The number of secret warrants used in counterterrorism and espionage cases have more than doubled since the terror attacks of Sept. 11, 2001, according to an annual Justice Department report released today.
For 2007, the department confirms that the Foreign Intelligence Surveillance Court (FISC), the secret court that approves such warrants, approved 2,370 requests, compared to 1012 in 2000.
The report is required under the Foreign Intelligence Surveillance Act, which allows the FBI to conduct court-approved secret domestic searches and wiretapping after presenting applications to the FISC for warrants.
In conjunction with the increased submissions made to the FISC, the Justice Department is also setting up a new Office of Intelligence to handle the increased FISA work. The Office of Intelligence will be part of the Justice Department's National Security Division.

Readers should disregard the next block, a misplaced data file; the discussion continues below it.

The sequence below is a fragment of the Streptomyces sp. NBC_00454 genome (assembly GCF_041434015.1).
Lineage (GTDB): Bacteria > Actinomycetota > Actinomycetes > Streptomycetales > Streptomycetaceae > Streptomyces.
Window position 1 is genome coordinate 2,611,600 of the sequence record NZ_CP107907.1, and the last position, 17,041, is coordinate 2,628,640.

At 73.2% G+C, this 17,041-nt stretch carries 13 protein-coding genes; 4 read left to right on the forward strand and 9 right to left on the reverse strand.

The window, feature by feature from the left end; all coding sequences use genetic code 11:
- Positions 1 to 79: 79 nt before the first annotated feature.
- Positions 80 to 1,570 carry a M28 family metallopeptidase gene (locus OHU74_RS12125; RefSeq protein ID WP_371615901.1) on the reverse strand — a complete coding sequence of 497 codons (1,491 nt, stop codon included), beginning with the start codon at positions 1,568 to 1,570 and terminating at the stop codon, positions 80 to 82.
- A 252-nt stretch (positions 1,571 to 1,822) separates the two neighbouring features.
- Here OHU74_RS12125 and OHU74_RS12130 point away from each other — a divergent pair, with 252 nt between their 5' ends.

According to the Justice Department, the FISC made substantive modifications to the government's proposed orders in 86 of those applications. The FISC completely denied three applications and denied one application in part, filed by the government during calendar year 2007.
Two applications filed in calendar year 2006 were not approved by the FISC until calendar year 2007
In 2006, the government submitted 2,181 applications to the court, which reviews the applications to conduct electronic and physical surveillance against suspected terrorists and spies.
Five of the applications were withdrawn, and the court approved a total of 2,176 applications in 2006.
One potential reason for the increase is the Bush administration's decision to move the National Security Agency's Terrorist Surveillance Program under the authority of the FISA Court.